Previously on Voices In The Attic, I told the story of the Paris Catacombs, a great underground network of tunnels containing six million corpses, constructed in the late eighteenth century to remedy overcrowding in Paris’ cemeteries. This time, there is another story to be told concerning France in the eighteenth century.
It is the summer of 1793, the first anniversary of the French Revolution, which overthrew and executed the reigning Bourbon monarch, King Louis XVI. The King has been dead for several months, and the Reign of Terror, led by Maximilien Robespierre, is just two months away. Yes, despite all the people who have gone under the National Razor, the worst is yet to come.
But the Revolution is more than just murder left, right and centre. It’s heinous acts of sacrilege, and destroying things—historically and culturally significant artefacts, buildings, anything and everything representing the Ancien Régime. Does this also include corpses, you ask? Well, yes, of course. This is eighteenth-century France.
So, this brings us to the Basilica of Saint-Denis, nine kilometres outside the city of Paris. It is in this cathedral that all the preceding French monarchs, save for three, are interred. This includes Clovis, first King of the Franks, who died in 511; Henry VI ‘the Great’, who died in 1610; Louis XIV ‘the Sun King’, who died in 1715; and his brother, Philippe Duc D’Orleans, founder of the royal house of Orleans. In total, there are about thirty-six Kings, including an additional forty-six corpses belonging to former Queens, princesses, dukes and other members of the nobility. They lie beneath grand cadaver tombs, decorated by magnificent effigies of their likeness.
So, to the raging revolutionaries, the Basilica of Saint-Denis sounds like an excellent place to go, because they are running out of living nobles to decapitate, and the guillotine just won’t cut it anymore. With Christianity outlawed, the Basilica of Saint-Denis deconsecrated, and the Benedictine monks disbanded, the revolutionaries descend upon the royal crypt like vultures. The Convention calls this act ‘The Last Judgement of Kings’. If it sounds ominous, that’s because it is.
On August 10th, to celebrate the Festival of Reunion, they empty the tombs of the oldest dynasties—the Merovingians, the Carolingians, the Robertian, the Bosonids and the Capetians. Luckily, these bodies have had a good nine hundred years to decompose, so it’s mostly bones and ash left. Not too revolting, especially compared to everything else that has happened recently. They strip the lead lining from the coffins, so it can be recast and used elsewhere, before throwing the bones into a mass grave.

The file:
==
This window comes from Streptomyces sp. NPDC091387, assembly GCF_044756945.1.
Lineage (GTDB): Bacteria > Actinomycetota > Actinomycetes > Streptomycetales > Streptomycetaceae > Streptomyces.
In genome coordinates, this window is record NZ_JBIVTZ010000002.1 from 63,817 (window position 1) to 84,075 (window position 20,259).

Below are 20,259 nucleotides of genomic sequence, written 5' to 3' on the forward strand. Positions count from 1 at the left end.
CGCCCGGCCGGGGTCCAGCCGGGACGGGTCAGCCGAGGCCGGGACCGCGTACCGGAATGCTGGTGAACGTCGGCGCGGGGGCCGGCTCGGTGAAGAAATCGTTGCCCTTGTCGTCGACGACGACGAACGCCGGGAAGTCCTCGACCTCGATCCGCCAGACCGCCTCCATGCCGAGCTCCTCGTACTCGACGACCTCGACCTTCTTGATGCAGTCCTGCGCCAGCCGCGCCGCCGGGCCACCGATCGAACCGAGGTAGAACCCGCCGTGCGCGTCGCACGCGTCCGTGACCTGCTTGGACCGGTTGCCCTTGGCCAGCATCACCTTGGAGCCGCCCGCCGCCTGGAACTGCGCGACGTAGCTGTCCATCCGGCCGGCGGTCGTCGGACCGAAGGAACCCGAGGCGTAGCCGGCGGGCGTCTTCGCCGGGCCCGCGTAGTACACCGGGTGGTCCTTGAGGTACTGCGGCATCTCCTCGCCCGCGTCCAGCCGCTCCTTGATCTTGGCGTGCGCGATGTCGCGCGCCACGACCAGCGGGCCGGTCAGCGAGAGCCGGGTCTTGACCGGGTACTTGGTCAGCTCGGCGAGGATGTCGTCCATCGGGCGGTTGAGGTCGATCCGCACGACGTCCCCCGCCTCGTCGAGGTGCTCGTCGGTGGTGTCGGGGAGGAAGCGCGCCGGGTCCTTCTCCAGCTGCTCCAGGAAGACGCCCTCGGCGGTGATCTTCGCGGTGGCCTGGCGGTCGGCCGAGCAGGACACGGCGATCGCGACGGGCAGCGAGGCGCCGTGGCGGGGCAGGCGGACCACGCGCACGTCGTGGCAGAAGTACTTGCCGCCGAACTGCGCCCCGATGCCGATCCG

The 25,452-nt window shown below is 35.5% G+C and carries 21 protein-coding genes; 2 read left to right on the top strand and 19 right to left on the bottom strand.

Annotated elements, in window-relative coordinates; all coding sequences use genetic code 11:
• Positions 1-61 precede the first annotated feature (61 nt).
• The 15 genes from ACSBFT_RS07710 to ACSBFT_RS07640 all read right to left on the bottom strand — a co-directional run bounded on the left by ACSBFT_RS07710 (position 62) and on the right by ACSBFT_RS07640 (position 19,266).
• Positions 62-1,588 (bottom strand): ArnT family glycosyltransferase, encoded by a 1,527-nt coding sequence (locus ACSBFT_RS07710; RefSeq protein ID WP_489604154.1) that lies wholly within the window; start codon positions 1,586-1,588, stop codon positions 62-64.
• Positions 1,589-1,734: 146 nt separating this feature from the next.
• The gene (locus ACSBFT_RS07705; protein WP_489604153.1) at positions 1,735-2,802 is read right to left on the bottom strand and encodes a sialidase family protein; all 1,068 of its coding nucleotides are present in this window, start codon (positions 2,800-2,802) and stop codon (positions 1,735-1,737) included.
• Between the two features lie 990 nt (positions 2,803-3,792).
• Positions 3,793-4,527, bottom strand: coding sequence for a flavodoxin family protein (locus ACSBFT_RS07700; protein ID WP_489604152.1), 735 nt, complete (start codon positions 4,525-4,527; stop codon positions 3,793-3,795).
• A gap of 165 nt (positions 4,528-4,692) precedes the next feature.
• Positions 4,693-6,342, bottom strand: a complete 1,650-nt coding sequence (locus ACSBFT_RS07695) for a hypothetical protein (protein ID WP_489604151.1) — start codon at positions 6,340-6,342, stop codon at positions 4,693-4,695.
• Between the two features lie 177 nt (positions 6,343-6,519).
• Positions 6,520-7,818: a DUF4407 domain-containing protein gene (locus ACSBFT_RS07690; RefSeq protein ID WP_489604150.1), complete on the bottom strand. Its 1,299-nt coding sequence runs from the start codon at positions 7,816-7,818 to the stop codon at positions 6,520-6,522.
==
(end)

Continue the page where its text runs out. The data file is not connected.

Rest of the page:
Then, in October, to celebrate the execution of Queen Marie Antoinette, the revolutionaries return to ransack the tombs belonging to the Houses of Valois and Bourbon. These ones, unlike their predecessors, contain the recent corpses, thus they are intact, they have flesh, and they smell. The Bourbons, the house to which the last King belonged, are by far the most disgusting corpses. Onlookers describe “a malodorous black vapour that sickened workers”. This suggests to the revolutionaries that the corpses are morally tainted, as they were in life.
Henry VI of House Valois, known to the people as “the Good King”, is, however, remarkably well preserved for a man who died two hundred years ago. He is so well preserved, in fact, that workers call it a miracle. They make a plaster cast of his face and prop his body up for display for a few days, much like a Saint.
Unfortunately, though Henry is well-liked by the workers and onlookers, that does not stop them from clipping his hair, taking his beard and pulling his teeth. One woman actually comes barrelling in, curses Henry’s corpse, then punches Henry in the face, sending the corpse crashing to the ground. So much for resting in peace, right? After that, Henry ends up in the Valois trench, alongside his infamous mother-in-law, Catherine De Medici.
There is a bit of a mystery about Henry’s head, though, and whether it actually went into the trench with the rest of him. In 1817, an exhumation by the Bourbon Restoration finds the head missing. Another hundred years later, one Joseph Emile Bourdais buys a severed head for three francs, which he insists belongs to Henry. Exactly another hundred years later, the head resurfaces in an attic in Paris, belonging to a man who bought it in 1953. Who doesn't have a mummified head in their attic, right?